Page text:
Michigan jobless claims skyrocket 550%, experts say big stimulus needed to stop COVID-19 recession

By: - March 20, 2020 2:04 pm

Getty Images

Goldman Sachs estimates about 2.25 million Americans filed initial unemployment claims this week in the wake of job layoffs due to the COVID-19 pandemic. If that prediction proves to be accurate, it would be the highest number of filings on record. 

What can be done? A “large fiscal stimulus” is needed to stave off an impending economic recession caused by the COVID-19 pandemic, according to the Economic Policy Institute (EPI). 

Michigan’s domestic automobile corporations were some of the latest to feel the pandemic’s impact, as well: Ford Motor Co., General Motors and Fiat Chrysler Automobiles decided to close their facilities until March 30 to halt the spread of COVID-19. 

Per a Center for Automotive Research (CAR) estimate, an industry shutdown for six weeks could result in a loss of 566,000 U.S. jobs and $43.7 billion in wages. Some automobile manufacturers, GM and Ford included, are now exploring how to convert their operations to making COVID-19 medical supplies.

Big 3 automakers closing plants to halt spread of coronavirus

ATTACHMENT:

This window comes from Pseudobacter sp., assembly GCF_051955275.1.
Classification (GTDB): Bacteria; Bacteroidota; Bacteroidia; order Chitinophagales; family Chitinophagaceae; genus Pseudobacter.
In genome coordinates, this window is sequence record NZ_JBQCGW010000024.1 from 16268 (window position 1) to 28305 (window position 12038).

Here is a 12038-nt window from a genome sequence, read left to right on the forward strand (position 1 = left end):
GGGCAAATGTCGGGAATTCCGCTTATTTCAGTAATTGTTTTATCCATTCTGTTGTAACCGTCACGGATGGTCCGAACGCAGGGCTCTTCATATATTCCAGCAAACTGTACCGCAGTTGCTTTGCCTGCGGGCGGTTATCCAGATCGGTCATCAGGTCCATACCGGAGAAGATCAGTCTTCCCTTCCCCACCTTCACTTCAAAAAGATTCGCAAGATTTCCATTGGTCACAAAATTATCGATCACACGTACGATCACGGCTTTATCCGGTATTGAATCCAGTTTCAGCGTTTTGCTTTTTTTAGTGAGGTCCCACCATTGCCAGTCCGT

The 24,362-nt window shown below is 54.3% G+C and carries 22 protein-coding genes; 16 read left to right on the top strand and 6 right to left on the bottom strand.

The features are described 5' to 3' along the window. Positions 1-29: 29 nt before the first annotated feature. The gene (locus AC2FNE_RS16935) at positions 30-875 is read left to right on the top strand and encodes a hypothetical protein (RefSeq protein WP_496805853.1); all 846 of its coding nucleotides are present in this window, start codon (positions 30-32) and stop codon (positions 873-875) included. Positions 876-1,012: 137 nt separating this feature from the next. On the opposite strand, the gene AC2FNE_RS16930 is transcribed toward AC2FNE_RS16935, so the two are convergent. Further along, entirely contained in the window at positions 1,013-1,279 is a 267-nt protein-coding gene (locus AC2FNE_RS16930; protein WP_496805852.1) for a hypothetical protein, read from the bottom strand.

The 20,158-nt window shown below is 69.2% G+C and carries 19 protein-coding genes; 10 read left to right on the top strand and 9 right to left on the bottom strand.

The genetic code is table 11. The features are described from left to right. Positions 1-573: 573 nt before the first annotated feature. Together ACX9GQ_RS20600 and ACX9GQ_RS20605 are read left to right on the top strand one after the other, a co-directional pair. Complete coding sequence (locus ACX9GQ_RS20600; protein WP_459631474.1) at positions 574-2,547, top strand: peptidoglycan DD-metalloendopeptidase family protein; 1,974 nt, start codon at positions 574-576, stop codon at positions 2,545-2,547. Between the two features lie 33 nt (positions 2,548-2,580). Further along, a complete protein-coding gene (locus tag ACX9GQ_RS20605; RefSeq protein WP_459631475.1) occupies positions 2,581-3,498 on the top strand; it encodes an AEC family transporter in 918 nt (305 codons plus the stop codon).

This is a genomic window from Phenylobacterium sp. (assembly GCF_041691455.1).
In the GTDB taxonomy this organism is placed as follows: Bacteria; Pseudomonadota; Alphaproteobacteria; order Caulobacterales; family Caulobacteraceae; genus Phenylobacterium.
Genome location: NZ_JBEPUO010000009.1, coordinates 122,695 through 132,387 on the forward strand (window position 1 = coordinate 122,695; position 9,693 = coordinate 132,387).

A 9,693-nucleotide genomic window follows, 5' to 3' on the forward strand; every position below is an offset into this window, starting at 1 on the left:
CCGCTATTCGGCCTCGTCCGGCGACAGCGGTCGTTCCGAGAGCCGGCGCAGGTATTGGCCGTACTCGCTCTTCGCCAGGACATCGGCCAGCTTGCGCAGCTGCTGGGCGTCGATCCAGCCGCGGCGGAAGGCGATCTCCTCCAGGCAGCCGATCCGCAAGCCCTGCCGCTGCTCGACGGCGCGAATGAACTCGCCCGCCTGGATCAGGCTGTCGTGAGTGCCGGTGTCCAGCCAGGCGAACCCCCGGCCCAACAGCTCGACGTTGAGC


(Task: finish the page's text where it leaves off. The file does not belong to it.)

“Clearly, this is going to have an impact on our economy,” Whitmer said on the Big Three closures in a Wednesday press conference . “ … The factory setting is a unique setting and that’s why I trust that this was the right judgment for each of the Big Three. These are people who work hard and are the backbone of the Michigan and the American economy and I know this was not an easy decision for them. And that’s why it’s so critical that each one of us does our part so that we can get our economy back up and running in the quickest, safest possible moment.” 

National unemployment insurance claims increased from 211,000 on March 7 to 280,000 by March 14, according to EPI, a Washington, D.C.-based think tank. Prior to the disruption caused by the pandemic, those claims had stayed between 210,000 and 230,000 for more than two years.